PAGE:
REGGIE DIERGAARDT WRITES:
I write to you today conscious of the grievous challenges besetting our beloved country and its people, but I write to you in a spirit of transcending hope and overriding faith in the goodness of mankind.
I write to you as a fellow human being. A Namibian deeply and dearly in love with our motherland. Furthermore, I write to you as a father of three awesome children and the grandfather of three equally awesome granddaughters, born and bred in the Land of the Brave. We love this country and are driven by this love.
Indeed, so passionate is our dedication to the soil of this land that we are prepared to sacrifice and pay that the crippling sin of this nation be corrected so that this country and its people will rise to their true destiny.
It is there for with a deep sense of loss, pain and shame that I have learnt about the gruesome, senseless and shameless murder of a defenseless, innocent and vulnerable girl, Avihe Cheryl Ujaha. Our deepest condolences goes out to all those affected by this brutal act against the future of this nation, our young. Our prayer is that our Creator God will comfort them in this dark hour of bereavement. May your souls be consoled by the Holy Spirit and be healed with the Balm of Gilead.
The question remains, however: “Where did we go wrong? Where, when and how did we lose our moral compass?” These are critical, soul-searching questions that beckon honest answers.
In this regard, let us be reminded of the promise of our Lord in 2 Chronicles 7v14: "If my people, which are called by my name, shall humble themselves, and pray, and seek my face, and turn from their wicked ways; then will I hear from heaven, and will forgive their sins and will heal their land.” Is this where we lost it?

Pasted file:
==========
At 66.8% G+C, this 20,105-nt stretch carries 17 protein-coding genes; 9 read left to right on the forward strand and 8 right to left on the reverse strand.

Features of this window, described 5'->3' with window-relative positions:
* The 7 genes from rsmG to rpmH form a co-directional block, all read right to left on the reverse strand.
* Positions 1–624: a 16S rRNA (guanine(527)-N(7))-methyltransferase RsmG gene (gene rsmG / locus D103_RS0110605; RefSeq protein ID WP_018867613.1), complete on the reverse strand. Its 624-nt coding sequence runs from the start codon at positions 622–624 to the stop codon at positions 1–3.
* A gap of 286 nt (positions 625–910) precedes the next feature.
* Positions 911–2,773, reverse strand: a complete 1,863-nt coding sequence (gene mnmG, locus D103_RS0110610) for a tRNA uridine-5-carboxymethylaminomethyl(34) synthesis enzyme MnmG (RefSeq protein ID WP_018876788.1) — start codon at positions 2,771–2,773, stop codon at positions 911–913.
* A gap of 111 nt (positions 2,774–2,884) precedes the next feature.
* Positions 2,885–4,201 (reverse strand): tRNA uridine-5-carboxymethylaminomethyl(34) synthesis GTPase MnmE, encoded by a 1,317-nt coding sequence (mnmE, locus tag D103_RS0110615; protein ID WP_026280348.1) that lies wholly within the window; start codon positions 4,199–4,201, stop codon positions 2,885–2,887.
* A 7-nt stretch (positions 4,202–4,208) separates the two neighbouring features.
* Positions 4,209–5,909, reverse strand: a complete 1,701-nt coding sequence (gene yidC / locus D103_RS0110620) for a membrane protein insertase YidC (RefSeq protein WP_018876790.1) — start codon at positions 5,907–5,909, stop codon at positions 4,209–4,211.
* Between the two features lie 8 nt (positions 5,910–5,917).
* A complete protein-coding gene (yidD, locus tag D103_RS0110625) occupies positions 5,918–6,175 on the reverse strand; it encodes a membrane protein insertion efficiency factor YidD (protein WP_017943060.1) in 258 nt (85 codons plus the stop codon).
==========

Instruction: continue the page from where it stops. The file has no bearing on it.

However, compatriots, there is hope. But there are specific conditions too as indicated above.
In this regard, the Church, as the body of Christ, has an essential and pivotal role to play. It will require, through the grace of God, that we will:
In the heat of the battle - be a servant Church;
In the midst of hatred - be a prophetic Church;
In the midst of hopelessness - be a hopeful Church;
In the midst of compromise - be a committed Church;
In the midst of bondage an fear - be a liberated Church; and
In the midst of failure and disappointment - be a believing Church.
Yes, amidst the pain and suffering, we might be troubled but, not destroyed. There is still hope. Christ remains our “hope of glory” (Colossians 1v27) let us go back to the drawing board. Back to the basics.
And, yes, I still have a dream for Namibia. The prominent and venerated Black American poet, Langston Hughes, echoes basically the same sentiment in his poem: “I dream a world.”
I dream a world where men no other man will scorn,
Where love will bless the earth and peace it's path adorn.
I dream a world where all will know sweet freedom's way,
Where greed no longer saps the soul nor avarice blights our day.
A world I dream where Black and White, whatever race you be,
Will show the bounties of the earth and every man is free.
Where wretchedness will hang its head, and joy, like a pearl
Attends the need of all mankind
Of such I dream
God bless Africa
Guide her leaders
Bless all her children
And give her peace.